Posted by Chris Alarie on Thu, 06/10/2021 - 11:11
A District Court in South Carolina has issued a ruling in a Telephone Consumer Protection Act (TCPA) lawsuit that addresses one of the most important uncertainties in the wake of the Supreme Court’s decision in Facebook v. Duguid. At issue is whether or not predictive dialers fit within the narrow definition of an automatic telephone dialing system (ATDS) that SCOTUS adopted in its momentous decision two months ago.
The most straightforward reading of the Facebook decision would indicate that predictive dialers are not autodialers. However, some ambiguous language in footnote 7 of the decision has led some analysts to caution that lower courts could still find reason to subject predictive dialers to the TCPA’s autodialer restrictions. The South Carolina District Court assuages this pessimism to a significant extent with its decision in Timms v. Usaa Fed. Sav. Bank.
The dialing system at issue in this case is an Aspect predictive dialer. The plaintiff put forth the argument that the dialer calls numbers sequentially from a list but did not make the argument that it used a random or sequential number generator in its dialing process. The court found that the lack of random or sequential number generation disqualifies it from being an ATDS, essentially blunting the potential danger of footnote 7.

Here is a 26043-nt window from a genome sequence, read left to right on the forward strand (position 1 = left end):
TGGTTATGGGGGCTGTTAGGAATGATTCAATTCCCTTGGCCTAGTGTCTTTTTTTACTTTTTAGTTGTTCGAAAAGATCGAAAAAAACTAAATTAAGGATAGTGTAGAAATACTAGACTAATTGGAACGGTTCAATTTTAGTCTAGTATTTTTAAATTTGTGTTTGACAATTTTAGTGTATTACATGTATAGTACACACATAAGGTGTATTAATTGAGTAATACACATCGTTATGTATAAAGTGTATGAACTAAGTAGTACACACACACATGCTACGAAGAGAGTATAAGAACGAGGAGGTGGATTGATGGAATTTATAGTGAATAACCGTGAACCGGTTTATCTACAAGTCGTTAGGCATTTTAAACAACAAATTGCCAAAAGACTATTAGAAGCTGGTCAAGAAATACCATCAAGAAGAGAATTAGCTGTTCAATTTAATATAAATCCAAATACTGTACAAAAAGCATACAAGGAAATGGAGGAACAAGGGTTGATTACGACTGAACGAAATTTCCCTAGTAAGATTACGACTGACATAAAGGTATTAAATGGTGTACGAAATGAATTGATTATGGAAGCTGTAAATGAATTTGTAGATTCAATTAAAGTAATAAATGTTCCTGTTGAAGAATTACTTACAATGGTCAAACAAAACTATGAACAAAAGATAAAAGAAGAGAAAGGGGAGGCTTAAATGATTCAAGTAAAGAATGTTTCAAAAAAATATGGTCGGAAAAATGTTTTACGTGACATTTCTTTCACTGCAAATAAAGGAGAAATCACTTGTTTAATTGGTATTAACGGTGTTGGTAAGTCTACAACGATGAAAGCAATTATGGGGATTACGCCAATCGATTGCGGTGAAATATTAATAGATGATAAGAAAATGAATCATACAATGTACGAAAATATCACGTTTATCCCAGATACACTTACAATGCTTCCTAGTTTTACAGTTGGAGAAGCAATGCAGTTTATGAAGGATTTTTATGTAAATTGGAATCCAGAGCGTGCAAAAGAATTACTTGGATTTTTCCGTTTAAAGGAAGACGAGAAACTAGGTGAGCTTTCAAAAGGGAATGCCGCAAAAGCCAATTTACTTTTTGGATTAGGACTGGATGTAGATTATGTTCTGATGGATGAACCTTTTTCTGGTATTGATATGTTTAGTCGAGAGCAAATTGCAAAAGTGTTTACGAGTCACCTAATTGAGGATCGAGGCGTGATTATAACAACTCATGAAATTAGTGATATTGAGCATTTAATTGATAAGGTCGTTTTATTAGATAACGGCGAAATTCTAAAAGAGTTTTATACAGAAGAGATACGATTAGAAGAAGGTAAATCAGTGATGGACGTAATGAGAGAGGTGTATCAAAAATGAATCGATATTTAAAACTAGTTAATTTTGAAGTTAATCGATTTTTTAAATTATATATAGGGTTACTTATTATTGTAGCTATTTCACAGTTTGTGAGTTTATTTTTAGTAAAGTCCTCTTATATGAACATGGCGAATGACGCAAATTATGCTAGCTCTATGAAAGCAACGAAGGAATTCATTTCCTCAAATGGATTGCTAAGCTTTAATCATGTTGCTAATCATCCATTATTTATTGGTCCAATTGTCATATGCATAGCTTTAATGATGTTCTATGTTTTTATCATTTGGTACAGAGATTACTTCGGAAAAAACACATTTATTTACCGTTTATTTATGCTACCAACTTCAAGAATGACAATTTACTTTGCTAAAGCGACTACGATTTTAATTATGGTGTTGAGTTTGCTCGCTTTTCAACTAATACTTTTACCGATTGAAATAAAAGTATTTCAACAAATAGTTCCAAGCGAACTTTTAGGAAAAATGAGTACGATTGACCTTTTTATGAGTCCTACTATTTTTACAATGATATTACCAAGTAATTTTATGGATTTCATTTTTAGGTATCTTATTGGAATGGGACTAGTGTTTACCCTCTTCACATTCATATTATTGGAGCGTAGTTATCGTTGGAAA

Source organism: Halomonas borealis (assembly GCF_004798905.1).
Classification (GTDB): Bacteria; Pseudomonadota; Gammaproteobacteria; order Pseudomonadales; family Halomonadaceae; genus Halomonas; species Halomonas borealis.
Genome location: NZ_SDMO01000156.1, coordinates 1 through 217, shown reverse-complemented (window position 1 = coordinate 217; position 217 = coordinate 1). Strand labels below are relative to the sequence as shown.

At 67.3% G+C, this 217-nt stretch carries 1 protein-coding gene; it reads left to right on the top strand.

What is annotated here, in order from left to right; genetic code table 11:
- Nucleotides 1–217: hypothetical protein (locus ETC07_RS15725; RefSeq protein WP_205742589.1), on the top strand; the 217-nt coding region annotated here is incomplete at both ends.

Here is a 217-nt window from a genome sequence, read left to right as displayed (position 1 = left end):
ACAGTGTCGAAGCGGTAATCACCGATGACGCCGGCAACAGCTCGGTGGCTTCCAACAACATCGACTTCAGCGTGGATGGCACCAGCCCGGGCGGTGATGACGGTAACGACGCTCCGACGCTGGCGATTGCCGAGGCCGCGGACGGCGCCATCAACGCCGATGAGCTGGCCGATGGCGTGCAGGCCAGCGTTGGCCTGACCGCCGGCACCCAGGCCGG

This is actually the second recent TCPA case to find that predictive dialers are not autodialers post-Facebook. A District Court in North Carolina issued a similar ruling last month in Barnett v. Bank of Am., N.A. While other courts could opt to decide differently, it is heartening to see that the early decisions on predictive dialers after Facebook are following the logical determination that predictive dialers that do not use random or sequential number generation are not autodialers.